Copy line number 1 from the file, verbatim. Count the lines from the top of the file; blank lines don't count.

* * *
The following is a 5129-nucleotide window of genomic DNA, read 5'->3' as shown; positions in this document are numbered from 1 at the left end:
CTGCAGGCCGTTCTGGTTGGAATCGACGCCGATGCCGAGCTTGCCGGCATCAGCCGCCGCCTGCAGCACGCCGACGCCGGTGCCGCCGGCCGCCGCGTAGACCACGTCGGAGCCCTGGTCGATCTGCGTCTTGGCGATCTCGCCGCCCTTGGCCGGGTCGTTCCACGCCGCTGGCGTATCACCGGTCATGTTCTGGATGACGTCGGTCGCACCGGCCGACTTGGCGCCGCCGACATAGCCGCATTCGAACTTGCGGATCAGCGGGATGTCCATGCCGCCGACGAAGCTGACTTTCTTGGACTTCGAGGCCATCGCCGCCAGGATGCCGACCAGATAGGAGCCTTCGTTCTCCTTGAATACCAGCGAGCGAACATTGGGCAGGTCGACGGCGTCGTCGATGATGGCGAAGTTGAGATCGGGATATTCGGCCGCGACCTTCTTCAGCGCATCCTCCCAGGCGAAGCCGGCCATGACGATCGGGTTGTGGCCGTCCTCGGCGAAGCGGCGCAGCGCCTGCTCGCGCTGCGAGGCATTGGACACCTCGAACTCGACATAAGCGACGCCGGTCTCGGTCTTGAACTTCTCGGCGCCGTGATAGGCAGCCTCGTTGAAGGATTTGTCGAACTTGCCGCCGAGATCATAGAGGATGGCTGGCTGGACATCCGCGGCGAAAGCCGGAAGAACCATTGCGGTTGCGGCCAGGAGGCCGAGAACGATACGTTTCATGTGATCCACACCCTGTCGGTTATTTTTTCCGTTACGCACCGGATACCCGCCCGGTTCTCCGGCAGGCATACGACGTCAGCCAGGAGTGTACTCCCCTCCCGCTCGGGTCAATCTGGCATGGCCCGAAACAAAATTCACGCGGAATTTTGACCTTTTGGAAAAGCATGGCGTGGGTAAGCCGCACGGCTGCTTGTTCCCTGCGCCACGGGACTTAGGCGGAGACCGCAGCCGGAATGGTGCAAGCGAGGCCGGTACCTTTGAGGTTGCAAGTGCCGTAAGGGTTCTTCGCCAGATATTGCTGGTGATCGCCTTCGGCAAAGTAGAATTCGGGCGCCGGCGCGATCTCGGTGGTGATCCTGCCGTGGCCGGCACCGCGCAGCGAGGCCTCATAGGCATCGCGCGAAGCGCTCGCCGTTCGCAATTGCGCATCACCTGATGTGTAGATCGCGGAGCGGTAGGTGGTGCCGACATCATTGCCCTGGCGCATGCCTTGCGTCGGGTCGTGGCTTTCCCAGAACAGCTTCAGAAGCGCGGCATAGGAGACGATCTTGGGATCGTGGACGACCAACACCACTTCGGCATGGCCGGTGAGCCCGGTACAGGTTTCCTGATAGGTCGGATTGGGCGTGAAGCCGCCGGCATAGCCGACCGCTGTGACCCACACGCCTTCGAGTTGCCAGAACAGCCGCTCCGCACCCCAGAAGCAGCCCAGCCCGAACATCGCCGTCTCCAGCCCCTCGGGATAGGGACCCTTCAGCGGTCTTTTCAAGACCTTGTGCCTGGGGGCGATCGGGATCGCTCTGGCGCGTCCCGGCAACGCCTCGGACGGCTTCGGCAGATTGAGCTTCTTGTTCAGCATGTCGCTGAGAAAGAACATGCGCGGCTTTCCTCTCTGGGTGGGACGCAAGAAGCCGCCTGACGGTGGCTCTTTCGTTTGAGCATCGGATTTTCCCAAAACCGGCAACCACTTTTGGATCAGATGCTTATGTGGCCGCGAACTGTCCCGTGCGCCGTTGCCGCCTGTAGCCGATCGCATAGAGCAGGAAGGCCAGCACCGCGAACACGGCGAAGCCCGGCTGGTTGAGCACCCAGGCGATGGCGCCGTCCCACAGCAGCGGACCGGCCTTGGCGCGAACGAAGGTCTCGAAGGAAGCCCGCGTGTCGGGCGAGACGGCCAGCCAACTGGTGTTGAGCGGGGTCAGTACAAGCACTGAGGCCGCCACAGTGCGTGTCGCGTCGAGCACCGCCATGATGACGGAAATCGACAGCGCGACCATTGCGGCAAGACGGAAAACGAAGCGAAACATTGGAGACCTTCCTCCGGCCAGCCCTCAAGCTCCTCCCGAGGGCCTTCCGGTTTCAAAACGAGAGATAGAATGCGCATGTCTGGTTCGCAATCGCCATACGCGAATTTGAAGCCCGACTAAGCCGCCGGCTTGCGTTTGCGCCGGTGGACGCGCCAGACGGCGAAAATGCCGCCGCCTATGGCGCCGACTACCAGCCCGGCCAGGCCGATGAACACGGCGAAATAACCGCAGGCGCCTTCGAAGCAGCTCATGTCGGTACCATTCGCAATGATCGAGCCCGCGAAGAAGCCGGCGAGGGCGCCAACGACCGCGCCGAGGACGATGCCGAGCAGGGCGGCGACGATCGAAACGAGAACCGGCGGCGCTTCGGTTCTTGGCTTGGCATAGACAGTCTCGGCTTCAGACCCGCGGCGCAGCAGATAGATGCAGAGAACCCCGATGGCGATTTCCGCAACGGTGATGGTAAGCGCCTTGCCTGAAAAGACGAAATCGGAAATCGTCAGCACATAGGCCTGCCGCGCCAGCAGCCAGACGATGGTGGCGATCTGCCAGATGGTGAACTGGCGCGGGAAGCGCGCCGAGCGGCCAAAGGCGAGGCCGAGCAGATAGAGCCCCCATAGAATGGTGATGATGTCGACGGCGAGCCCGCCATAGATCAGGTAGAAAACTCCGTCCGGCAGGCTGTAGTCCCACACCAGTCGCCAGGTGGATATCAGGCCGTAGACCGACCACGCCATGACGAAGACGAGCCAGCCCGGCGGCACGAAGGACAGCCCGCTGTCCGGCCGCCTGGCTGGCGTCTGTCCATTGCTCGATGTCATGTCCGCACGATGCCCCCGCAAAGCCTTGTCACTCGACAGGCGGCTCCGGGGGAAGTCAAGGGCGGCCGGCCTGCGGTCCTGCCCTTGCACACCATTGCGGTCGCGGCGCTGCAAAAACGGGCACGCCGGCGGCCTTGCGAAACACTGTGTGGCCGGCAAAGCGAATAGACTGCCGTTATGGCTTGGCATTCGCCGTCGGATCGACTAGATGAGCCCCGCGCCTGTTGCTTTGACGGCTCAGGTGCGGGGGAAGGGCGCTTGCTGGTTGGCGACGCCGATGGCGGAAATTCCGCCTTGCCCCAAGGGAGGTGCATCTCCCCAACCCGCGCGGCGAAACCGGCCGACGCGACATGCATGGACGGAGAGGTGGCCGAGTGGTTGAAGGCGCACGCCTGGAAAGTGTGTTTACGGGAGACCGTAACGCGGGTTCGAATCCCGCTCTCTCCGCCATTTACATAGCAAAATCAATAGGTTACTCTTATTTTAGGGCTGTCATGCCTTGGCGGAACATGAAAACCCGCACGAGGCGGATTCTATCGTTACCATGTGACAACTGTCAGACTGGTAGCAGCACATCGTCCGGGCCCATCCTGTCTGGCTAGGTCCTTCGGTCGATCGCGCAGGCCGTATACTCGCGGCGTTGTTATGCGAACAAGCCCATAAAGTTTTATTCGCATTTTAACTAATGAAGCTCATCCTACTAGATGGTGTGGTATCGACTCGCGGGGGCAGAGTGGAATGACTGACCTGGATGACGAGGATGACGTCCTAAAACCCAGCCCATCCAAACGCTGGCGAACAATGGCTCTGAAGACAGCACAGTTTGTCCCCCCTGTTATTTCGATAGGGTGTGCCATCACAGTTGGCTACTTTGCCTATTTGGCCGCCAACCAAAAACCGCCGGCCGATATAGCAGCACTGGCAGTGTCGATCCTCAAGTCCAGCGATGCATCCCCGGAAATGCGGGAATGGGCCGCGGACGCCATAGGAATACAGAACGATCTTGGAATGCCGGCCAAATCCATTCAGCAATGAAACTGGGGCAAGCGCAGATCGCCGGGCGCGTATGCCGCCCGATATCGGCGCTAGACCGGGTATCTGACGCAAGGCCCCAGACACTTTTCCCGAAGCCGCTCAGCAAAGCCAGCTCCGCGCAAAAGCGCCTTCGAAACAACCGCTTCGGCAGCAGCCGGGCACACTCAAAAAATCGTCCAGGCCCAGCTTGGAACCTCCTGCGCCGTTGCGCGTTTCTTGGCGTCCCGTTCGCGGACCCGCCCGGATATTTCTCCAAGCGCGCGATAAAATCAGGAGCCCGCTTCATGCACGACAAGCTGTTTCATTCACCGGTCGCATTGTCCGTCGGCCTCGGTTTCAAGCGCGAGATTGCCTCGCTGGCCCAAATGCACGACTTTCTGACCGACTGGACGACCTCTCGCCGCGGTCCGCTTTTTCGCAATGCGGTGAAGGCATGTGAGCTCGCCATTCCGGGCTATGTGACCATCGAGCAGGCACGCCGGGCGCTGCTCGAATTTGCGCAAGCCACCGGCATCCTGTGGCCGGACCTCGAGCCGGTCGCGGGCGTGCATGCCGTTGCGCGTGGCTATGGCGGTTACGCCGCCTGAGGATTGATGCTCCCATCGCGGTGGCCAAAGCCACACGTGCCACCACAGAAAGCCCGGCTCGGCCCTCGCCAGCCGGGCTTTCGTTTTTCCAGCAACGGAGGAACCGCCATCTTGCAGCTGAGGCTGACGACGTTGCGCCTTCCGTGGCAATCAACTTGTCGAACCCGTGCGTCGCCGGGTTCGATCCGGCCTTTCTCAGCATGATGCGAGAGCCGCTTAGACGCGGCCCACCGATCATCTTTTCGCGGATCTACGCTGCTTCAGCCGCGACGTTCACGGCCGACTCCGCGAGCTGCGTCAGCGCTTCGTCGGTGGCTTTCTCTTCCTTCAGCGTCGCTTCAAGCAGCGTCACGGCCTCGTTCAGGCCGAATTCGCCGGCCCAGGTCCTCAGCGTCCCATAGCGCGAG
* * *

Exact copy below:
The following is a 5129-nucleotide window of genomic DNA, read 5'->3' as shown; positions in this document are numbered from 1 at the left end: